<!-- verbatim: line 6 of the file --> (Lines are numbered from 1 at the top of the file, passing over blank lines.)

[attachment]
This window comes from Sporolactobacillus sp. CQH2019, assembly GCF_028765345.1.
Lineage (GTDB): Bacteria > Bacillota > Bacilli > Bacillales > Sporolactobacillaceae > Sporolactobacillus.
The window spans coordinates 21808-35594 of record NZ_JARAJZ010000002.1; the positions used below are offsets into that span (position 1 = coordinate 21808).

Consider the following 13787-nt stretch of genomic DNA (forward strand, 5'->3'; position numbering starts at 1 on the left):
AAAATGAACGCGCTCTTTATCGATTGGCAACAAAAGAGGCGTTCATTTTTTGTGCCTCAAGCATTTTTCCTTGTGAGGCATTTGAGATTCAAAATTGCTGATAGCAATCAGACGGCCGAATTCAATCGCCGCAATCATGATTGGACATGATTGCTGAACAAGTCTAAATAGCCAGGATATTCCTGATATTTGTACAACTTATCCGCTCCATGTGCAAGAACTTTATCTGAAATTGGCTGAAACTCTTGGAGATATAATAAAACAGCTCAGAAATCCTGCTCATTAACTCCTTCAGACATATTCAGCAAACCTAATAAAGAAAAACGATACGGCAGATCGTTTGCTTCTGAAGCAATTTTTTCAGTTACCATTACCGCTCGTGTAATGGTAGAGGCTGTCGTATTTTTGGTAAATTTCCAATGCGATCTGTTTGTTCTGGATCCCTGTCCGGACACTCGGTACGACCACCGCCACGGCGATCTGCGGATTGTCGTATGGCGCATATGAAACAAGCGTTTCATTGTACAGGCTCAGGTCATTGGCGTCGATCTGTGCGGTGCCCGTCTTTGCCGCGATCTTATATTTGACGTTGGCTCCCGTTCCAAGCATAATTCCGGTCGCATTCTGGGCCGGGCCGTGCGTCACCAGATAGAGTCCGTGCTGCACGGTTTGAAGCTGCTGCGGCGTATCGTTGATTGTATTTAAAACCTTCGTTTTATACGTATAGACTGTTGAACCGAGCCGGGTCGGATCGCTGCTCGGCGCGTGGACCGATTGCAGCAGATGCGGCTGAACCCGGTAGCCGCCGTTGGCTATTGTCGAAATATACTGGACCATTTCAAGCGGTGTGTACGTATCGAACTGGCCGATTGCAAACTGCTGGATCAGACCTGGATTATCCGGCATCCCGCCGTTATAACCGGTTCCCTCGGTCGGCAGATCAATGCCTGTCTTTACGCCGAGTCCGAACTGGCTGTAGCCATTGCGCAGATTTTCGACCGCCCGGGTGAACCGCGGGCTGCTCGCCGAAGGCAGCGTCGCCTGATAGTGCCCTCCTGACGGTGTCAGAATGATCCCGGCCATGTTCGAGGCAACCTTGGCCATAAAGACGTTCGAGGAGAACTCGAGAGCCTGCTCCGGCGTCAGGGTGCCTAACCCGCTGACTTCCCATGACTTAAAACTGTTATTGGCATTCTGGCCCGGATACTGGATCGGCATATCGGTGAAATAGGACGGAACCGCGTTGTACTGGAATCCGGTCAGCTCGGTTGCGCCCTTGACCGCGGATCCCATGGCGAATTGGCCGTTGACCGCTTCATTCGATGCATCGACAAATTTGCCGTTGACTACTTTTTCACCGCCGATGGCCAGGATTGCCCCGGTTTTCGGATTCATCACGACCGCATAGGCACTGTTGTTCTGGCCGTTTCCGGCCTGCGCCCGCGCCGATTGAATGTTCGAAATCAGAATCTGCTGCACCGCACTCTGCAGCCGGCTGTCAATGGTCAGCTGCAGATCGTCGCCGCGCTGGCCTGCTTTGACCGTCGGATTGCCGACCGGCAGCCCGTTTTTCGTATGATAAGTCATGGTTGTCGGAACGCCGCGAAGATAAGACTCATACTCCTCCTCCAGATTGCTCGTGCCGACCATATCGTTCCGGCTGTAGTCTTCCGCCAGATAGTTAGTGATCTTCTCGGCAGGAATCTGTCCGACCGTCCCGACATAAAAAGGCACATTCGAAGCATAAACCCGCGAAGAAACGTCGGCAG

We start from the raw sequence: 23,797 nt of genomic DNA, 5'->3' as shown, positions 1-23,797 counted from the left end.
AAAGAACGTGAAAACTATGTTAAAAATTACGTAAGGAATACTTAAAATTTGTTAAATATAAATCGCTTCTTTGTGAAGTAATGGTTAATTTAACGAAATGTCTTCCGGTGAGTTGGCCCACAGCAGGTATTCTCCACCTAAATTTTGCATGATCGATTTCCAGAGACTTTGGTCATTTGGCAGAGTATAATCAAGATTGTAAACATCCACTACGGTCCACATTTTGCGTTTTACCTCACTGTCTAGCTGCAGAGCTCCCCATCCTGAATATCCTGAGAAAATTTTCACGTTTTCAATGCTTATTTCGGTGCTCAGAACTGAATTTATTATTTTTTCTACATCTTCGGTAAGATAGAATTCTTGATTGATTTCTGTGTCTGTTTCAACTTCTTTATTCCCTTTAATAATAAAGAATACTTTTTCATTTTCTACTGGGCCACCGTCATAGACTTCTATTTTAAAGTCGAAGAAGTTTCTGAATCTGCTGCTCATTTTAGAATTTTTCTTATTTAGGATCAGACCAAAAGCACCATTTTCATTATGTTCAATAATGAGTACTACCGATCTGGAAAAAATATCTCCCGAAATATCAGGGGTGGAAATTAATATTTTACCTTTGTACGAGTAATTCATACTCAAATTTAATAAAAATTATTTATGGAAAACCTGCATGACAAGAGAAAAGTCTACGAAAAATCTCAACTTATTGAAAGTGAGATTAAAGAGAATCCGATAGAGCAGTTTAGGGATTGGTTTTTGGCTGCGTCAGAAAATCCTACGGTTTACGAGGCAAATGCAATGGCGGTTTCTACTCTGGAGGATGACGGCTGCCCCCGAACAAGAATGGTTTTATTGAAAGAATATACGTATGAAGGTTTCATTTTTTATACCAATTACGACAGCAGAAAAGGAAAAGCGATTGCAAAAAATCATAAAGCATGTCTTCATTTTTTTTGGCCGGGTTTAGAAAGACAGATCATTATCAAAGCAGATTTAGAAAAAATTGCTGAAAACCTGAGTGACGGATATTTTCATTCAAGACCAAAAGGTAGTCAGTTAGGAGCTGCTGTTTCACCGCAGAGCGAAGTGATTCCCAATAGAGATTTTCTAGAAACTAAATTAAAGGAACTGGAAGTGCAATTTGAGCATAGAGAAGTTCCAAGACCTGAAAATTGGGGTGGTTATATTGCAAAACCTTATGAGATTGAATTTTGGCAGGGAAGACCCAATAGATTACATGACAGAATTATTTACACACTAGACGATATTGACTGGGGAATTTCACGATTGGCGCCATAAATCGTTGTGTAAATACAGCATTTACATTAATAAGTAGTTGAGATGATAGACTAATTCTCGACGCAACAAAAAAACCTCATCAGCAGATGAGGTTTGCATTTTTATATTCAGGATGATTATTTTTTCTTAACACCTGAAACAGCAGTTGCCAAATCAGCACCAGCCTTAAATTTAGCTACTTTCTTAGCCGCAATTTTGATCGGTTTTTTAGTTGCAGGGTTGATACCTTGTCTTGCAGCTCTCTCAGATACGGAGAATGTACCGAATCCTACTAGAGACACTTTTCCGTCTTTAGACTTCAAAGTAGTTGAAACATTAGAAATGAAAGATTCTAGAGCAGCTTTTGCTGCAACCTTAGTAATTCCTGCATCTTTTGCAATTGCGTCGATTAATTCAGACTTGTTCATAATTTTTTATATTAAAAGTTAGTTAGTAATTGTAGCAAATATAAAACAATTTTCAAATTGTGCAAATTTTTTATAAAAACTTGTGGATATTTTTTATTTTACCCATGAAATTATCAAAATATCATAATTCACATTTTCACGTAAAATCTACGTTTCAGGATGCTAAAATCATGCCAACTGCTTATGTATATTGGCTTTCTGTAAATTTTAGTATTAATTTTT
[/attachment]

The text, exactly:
We start from the raw sequence: 23,797 nt of genomic DNA, 5'->3' as shown, positions 1-23,797 counted from the left end.